Rig Rundown: Dragged Under's Ryan "Fluff" Bruce

The YouTube gear connoisseur explains why a StingRay trifecta and a signature Fishman Fluence humbucker is all he needs for a tour.


If you’ve perused YouTube for videos dealing with triple rectifiers, 5150s, the cheapest guitars imaginable, or absurd gear listings on eBay and Reverb, you most certainly know Ryan “Fluff” Bruce. The mastermind behind Riffs, Beards & Gear has amassed over 400K subscribers and nearly 100 million views since starting his channel in 2006. His charm is a mixture of quality, inviting guitar-related content with high-brow information and effective, well-timed low-brow comedy. And, of course, some high-brow goofs, too. On top that, Bruce often leaves his Pacific Northwest video sanctuary to continue chasing his main passion—playing guitar in a band. His current venture is Dragged Under.

The quintet is a Negroni of rock, stirring in equal parts upbeat pop-punk (with anthemic choruses), melodic metalcore moshers, and spine-testing breakdowns. Occasional garnishes include sinister synths, acoustic guitars, and even orchestral overtones. They formed in 2019 from the ashes of Rest, Repose—with carryover members vocalist Anthony Cappocchi and fellow guitarist Josh Wildhorn. Bassist Hans Hessburg and drummer Kalen Anderson filled out the lineup for their 2020 debut, The World Is In Your Way. And since that release, guitarist Sean Rosario has replaced Wildhorn and helped bring their brand-new batch of jams, Upright Animals, together for a June 2022 release.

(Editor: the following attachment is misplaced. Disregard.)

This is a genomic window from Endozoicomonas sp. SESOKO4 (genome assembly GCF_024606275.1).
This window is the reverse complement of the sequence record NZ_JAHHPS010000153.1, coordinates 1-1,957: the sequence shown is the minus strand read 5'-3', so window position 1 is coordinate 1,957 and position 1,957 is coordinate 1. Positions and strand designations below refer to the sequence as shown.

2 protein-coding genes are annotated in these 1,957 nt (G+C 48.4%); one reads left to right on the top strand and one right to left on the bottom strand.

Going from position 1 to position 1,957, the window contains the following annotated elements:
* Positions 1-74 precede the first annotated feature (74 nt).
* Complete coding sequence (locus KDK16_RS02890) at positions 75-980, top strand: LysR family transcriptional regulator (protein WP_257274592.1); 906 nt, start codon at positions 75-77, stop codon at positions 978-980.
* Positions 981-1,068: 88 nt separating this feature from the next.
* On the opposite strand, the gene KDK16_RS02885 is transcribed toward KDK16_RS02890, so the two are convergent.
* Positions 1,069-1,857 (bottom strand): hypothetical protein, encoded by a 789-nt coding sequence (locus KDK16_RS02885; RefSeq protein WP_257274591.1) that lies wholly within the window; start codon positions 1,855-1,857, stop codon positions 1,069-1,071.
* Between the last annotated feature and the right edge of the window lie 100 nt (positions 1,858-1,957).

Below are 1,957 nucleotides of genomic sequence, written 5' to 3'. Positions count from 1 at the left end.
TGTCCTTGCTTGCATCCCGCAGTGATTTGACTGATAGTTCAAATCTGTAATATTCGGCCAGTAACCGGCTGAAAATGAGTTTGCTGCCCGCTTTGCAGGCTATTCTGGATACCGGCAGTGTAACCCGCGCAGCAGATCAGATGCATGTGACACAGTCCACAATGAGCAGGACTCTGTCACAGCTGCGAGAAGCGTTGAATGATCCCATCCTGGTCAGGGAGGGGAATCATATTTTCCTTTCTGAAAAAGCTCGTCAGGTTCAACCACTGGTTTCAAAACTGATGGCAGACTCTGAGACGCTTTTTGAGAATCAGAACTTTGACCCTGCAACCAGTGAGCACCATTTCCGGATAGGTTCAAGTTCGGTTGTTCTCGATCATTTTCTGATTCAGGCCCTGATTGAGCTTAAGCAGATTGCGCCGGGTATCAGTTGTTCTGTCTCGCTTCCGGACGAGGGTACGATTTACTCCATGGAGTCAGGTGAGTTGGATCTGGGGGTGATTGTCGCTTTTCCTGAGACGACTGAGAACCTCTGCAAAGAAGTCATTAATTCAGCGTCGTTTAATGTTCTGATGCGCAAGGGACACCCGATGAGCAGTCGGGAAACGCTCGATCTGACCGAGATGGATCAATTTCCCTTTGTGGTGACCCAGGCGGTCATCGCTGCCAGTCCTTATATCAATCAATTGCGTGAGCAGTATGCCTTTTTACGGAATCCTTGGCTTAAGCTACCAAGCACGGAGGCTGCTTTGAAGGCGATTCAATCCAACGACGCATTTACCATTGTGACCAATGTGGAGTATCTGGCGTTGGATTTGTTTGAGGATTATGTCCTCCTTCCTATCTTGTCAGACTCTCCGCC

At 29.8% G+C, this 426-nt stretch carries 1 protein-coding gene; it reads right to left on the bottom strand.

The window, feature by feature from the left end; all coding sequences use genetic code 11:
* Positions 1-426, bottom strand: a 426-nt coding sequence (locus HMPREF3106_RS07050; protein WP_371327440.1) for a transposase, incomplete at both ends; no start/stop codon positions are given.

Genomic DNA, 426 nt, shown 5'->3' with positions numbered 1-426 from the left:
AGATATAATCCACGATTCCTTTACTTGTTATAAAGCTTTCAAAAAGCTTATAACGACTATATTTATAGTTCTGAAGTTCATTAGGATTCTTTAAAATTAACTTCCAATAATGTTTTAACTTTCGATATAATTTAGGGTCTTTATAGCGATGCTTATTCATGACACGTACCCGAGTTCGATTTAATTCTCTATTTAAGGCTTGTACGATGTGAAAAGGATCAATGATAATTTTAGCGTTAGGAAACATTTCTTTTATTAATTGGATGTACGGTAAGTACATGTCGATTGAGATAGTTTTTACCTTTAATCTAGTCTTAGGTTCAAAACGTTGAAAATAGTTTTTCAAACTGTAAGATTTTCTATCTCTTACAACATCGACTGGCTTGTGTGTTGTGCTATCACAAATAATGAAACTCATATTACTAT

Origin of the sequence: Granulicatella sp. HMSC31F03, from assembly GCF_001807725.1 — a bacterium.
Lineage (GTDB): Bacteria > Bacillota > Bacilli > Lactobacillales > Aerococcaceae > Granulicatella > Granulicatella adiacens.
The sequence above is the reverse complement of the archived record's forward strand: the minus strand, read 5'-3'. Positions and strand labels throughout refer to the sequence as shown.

Ahead of Dragged Under’s headlining show at Nashville’s punk-rock lair the End, on September 1, PG’s Perry Bean jumped onstage to talk shop. “Fluff” showcased his attractive and adaptable Music Man riff cannons, detailed the development of his signature Fishman Fluence humbucker (and who’s voicing he stole for one of his own), described his transition from the Line 6 Helix to Axe-Fx III, and spearheaded a jovial chat that involves a peculiar Teenage Mutant Ninja Turtles Warlock.

Brought to you by D’Addario String Finder.

Mr. Sparkle

For a man who gets his hands on many, many instruments, it must be hard for Bruce to narrow down his collection to a few key axes. But he’s a pragmatic player that looks at all the requirements of a touring tone pony. This custom Ernie Ball Music Man StingRay he calls Mr. Sparkle (Simpsons season eight reference) is his “No. 1 A,” not only for its sonics, but its sensibility. It is loaded with his signature Fishman Fluence pickup in the bridge (more on that in a minute) and a Fishman Fluence Single Width pickup in the neck. The StingRay’s roasted maple neck ensures no movement when encountering extreme climate changes. Plus, even if something does change, it has a very-accessible truss rod adjuster at the end of the fretboard. The Music Man bridge rests on the mahogany body, making it very stable. It sits in the 8-pound range, so it’s not a boat anchor, allowing “Fluff” optimal movement onstage without requiring an on-call chiropractor.

Fluff the Fisherman